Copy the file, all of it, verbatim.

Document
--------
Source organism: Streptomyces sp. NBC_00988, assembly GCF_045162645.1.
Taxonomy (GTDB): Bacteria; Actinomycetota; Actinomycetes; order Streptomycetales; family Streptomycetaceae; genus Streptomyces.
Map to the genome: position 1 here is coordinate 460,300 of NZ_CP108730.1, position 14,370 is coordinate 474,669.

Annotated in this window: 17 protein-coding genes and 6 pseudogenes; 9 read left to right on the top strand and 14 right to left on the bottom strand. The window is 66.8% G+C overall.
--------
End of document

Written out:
Source organism: Streptomyces sp. NBC_00988, assembly GCF_045162645.1.
Taxonomy (GTDB): Bacteria; Actinomycetota; Actinomycetes; order Streptomycetales; family Streptomycetaceae; genus Streptomyces.
Map to the genome: position 1 here is coordinate 460,300 of NZ_CP108730.1, position 14,370 is coordinate 474,669.

Annotated in this window: 17 protein-coding genes and 6 pseudogenes; 9 read left to right on the top strand and 14 right to left on the bottom strand. The window is 66.8% G+C overall.